September 23: “Biking to Work Isn’t Gaining Any Ground in the U.S.” Bloomberg: “After increased investments in bicycle infrastructure, big experiments with urban bike sharing, an explosion in electric bike sales, and an overall pandemic bike-buying boom, the latest news on bike commuting in the U.S. from the Census Bureau’s annual American Community Survey is not impressive. An estimated 731,272 Americans used bicycles as their chief means of transportation to work in 2022, up from 2021 but down almost 75,000 from before the pandemic, and 175,000 from the peak year of 2014. The big rise in working from home during the pandemic means that fewer people need any transportation to get to work, of course. But redo the statistics as a percentage of those commuting, and they don’t look much better. The 0.54 percent of U.S. commuters who usually made the trip by bike in 2022 was the same as in 2019, but well down from 2014 and not far above the 0.5 percent measured in the decennial census way back in 1980. Many people ride bicycles for other reasons, of course, with a survey conducted for the advocacy group PeopleforBikes finding that 34 percent of Americans rode one outside at least once in 2022. But that share, while up from 33 percent in 2020, is the same found in the group’s first survey in 2014.” HPS Analysis: There is a collective reluctance within the American bicycle community to recognize and embrace the changes brought about by the pandemic and shifting demographics as they impact bicycling advocacy. There is good news here, if we take the time to examine all the facts and data, and realize that bicycling advocates need to get organized and develop the collective planning required to take on the automobile and trucking lobby, the federal agencies that regulate them, and the Congress. Right now we play around the edges, but back away when it comes to the heavy lifting. The author of this Bloomberg piece is essentially correct. What we are missing is the collective wisdom of all of the bicycling and pedestrian advocacy non-profits and what they have learned and know about DOT, NHTSA, and other regulatory agencies, and the committees in Congress that have budget authority and oversight. Instead of fighting with each other for membership and foundation funding. we simply need to work together.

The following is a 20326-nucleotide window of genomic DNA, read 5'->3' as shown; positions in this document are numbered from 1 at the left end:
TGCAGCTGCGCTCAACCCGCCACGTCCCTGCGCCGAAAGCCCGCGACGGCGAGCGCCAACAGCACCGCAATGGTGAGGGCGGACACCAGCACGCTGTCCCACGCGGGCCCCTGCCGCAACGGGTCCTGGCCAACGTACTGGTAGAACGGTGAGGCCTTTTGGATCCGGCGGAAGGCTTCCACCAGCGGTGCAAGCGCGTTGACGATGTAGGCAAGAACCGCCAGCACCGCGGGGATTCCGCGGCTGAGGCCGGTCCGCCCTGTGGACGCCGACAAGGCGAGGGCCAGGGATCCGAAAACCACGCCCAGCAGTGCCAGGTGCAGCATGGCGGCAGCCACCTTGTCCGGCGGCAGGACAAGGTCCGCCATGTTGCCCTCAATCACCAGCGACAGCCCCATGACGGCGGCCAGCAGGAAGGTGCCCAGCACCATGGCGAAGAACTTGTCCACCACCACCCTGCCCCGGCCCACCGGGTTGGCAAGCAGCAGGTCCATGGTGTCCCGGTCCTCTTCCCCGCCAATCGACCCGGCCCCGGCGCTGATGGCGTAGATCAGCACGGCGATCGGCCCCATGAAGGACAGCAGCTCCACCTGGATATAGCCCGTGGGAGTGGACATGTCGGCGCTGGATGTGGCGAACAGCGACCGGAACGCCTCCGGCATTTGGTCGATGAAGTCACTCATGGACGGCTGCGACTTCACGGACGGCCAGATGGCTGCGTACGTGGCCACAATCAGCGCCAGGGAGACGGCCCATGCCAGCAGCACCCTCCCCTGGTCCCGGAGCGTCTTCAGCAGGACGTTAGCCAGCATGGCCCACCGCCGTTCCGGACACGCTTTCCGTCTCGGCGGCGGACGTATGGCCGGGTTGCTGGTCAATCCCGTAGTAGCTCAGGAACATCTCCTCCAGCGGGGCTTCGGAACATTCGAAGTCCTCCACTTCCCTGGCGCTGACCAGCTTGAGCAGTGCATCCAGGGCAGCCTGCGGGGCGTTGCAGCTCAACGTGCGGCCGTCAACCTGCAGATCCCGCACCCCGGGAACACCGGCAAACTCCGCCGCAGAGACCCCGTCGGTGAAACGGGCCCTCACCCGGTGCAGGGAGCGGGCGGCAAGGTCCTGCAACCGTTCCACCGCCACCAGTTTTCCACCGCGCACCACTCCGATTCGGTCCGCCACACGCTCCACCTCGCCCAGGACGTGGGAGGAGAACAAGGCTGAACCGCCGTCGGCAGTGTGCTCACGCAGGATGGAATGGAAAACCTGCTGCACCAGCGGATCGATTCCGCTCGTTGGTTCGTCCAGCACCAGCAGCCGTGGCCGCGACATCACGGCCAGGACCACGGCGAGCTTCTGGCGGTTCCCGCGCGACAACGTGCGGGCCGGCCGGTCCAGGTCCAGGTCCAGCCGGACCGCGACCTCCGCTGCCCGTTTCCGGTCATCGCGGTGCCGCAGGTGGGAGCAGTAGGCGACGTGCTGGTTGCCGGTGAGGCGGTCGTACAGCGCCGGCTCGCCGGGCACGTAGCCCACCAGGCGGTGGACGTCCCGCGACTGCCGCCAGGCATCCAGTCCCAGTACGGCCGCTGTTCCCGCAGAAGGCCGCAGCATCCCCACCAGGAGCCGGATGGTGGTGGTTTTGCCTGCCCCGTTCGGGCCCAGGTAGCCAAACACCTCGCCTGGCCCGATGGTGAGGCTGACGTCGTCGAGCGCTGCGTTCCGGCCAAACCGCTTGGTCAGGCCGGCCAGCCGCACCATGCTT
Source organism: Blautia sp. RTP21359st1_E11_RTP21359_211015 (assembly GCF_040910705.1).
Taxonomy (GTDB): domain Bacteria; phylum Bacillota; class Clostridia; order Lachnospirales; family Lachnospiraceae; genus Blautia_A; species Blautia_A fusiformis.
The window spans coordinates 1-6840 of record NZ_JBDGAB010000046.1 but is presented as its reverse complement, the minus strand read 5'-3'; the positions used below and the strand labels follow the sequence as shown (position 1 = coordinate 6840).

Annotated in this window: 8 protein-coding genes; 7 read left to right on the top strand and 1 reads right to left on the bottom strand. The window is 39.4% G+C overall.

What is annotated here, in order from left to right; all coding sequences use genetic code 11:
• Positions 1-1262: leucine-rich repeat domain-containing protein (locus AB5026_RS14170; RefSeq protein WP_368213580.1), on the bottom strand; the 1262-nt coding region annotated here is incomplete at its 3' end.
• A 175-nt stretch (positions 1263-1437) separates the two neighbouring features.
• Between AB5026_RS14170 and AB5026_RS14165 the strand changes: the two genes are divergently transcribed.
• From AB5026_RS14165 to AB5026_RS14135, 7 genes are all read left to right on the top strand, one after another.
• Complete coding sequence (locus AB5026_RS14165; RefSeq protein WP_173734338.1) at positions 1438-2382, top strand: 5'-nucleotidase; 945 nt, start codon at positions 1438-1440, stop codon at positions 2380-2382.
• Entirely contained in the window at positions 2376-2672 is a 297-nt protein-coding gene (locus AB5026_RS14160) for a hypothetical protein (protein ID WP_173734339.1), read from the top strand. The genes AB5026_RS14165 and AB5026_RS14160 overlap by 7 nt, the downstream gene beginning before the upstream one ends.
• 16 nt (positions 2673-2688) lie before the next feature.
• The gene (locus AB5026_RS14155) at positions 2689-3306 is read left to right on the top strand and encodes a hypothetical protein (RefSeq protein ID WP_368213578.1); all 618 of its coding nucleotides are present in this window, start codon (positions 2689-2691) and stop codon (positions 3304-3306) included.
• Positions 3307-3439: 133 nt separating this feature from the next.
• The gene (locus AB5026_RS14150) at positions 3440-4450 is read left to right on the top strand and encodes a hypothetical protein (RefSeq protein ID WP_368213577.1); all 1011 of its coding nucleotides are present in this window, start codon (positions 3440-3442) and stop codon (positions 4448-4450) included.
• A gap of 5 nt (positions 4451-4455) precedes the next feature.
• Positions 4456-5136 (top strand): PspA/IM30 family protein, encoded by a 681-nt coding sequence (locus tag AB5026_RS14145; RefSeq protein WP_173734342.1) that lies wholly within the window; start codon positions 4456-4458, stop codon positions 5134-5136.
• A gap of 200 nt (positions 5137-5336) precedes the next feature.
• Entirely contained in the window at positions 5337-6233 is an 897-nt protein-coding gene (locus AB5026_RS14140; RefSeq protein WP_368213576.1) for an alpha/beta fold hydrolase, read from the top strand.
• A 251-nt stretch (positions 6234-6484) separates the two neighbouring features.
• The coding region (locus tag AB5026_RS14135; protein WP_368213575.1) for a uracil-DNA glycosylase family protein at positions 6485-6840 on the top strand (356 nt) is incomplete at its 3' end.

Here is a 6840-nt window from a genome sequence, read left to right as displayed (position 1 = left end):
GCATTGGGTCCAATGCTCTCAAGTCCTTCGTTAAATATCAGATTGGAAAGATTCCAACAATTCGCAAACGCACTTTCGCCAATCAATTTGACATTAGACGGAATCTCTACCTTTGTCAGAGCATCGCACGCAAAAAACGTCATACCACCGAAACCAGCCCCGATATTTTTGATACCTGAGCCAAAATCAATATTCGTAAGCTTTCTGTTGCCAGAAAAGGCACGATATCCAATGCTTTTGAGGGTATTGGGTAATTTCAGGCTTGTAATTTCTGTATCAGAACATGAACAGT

September 26: “New Cars are Supposed to be Getting safer. So Why are Fatalities on the rise?” AP News: “Roadway deaths in the U.S. are mounting despite government test data showing vehicles have been getting safer. While the number of all car-related fatalities has trended upward over the last decade, pedestrians and cyclists have seen the sharpest rise: over 60 percent between 2011 and 2022. It coincides with a steep increase in the sale of SUVs, pickup trucks, and vans, which accounted for 78 percent of new U.S. vehicle sales in 2022, according to Motorintelligence.com. Current U.S. ratings only consider the safety of the people inside the vehicle. The National Association of City Transportation Officials is leading an effort asking U.S. transportation officials to begin factoring the safety of those outside of vehicles into their 5-star ratings.” HPS Analysis: As the pandemic was starting and government checks were sent out, Americans had money to spend, and many purchased pickup trucks and the biggest SUVs they could find. When I asked older folks why, many responded that they needed the “protection” a bigger vehicle provided. Whatever the reason, you can see the data above, and when the pandemic ended and these big vehicles got back on the roadways, they created unsafe conditions for pedestrians and cyclists, and fatalities went up. This, we feel, is a contributing factor to the decline in bicycle sales starting during the second half of 2022, and why biking to work has been flat or declining throughout the country. The League of American Bicyclists has initiated a lobbying campaign aimed at NHTSA, urging side guards on delivery trucks and trailers, and asking DOT to reduce traffic speeds on roadways. All aspects of bicycle (inclusive of e-bikes) and bicycling safety is the overarching issue that needs to be aggressively lobbied if we, as an industry, expect to ever see America reach its full potential as a bicycling country focused on sustainability.